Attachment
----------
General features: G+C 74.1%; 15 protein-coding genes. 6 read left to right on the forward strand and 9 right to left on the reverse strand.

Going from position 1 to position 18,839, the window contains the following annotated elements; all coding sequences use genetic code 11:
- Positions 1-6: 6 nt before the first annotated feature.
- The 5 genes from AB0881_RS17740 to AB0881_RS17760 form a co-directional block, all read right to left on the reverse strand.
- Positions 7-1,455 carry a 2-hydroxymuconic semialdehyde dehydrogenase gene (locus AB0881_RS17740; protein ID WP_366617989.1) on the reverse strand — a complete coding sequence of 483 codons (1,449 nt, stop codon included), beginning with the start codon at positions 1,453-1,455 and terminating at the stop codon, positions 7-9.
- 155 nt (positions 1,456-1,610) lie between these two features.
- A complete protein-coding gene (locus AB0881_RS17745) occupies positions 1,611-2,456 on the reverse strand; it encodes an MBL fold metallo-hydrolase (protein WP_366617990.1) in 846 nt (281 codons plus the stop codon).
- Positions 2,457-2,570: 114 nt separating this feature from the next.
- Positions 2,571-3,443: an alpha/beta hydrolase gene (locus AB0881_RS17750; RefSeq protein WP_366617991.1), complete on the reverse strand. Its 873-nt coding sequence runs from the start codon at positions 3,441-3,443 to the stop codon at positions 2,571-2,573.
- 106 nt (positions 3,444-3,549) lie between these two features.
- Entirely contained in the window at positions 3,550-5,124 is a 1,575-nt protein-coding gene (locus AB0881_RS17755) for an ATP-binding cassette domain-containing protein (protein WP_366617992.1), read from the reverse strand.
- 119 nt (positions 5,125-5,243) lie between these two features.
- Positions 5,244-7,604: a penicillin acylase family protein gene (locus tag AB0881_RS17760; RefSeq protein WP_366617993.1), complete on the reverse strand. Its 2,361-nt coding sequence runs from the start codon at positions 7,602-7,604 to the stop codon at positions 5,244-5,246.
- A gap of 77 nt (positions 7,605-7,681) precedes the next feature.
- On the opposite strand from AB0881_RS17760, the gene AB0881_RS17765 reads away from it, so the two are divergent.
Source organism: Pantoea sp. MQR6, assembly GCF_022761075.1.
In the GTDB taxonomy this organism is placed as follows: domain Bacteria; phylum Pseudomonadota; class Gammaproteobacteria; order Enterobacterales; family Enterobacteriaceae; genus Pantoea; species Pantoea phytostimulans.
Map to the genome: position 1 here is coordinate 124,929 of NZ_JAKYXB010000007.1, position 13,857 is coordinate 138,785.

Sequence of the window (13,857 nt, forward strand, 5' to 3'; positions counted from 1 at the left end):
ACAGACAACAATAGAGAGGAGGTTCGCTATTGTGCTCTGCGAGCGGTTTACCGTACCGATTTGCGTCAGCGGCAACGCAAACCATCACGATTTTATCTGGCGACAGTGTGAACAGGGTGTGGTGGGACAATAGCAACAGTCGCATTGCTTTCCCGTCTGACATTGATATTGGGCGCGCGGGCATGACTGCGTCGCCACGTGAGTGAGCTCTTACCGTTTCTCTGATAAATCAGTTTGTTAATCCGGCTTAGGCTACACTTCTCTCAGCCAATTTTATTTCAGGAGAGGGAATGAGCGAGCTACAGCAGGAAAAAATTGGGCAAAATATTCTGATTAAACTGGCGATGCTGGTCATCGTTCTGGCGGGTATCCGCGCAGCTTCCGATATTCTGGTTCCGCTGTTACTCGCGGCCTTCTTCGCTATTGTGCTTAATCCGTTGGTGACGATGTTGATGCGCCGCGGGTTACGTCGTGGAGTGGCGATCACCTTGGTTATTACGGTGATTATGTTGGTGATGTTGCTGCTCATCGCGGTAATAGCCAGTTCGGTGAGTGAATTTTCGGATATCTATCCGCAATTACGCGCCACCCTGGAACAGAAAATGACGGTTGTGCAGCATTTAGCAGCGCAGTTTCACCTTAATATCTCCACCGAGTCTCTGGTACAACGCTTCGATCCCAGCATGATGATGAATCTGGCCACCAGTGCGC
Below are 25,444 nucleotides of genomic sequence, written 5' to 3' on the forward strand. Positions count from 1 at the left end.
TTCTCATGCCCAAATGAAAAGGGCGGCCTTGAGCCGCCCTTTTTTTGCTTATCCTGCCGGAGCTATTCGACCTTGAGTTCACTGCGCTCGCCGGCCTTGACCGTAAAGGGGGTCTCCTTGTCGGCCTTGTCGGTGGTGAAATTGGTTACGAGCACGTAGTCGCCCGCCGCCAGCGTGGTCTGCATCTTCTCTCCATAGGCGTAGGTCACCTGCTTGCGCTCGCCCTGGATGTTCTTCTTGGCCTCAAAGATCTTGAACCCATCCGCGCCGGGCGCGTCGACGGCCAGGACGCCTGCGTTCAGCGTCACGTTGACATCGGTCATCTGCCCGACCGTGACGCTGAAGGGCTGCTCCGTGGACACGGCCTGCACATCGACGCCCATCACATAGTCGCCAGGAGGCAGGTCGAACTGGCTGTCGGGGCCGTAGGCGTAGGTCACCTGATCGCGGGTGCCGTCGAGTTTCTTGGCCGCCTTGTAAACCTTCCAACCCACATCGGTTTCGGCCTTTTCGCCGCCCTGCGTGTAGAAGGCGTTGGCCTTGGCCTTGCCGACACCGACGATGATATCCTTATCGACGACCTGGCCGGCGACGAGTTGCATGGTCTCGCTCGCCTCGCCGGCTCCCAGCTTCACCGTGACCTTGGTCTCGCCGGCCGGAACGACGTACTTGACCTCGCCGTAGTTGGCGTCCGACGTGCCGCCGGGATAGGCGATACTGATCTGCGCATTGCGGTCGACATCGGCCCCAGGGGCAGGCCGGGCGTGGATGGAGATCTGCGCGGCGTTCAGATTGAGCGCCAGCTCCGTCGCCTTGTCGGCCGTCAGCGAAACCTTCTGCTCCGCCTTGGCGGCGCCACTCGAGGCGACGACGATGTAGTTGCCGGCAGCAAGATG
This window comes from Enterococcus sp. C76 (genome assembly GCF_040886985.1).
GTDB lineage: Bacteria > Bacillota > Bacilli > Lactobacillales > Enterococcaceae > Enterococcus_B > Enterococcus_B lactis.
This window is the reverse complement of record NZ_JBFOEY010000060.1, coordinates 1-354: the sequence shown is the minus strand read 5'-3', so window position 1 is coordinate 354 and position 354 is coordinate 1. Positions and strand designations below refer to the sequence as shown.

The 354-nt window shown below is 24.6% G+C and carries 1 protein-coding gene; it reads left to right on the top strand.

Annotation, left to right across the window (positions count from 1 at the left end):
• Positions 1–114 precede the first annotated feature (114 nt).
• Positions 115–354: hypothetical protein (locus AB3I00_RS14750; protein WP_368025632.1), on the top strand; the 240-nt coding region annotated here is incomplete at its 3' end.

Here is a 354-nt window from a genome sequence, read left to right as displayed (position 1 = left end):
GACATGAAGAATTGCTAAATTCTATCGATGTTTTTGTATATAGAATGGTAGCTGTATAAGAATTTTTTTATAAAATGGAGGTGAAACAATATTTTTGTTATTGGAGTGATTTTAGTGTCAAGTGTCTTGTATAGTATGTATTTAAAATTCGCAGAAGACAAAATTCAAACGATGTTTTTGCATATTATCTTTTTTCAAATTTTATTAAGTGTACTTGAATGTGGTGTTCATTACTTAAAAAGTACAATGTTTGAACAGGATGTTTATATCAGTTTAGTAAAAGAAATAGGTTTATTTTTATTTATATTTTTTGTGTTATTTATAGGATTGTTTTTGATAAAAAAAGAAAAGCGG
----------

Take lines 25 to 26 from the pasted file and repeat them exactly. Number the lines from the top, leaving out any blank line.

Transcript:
This window is the reverse complement of record NZ_JBFOEY010000060.1, coordinates 1-354: the sequence shown is the minus strand read 5'-3', so window position 1 is coordinate 354 and position 354 is coordinate 1. Positions and strand designations below refer to the sequence as shown.

The 354-nt window shown below is 24.6% G+C and carries 1 protein-coding gene; it reads left to right on the top strand.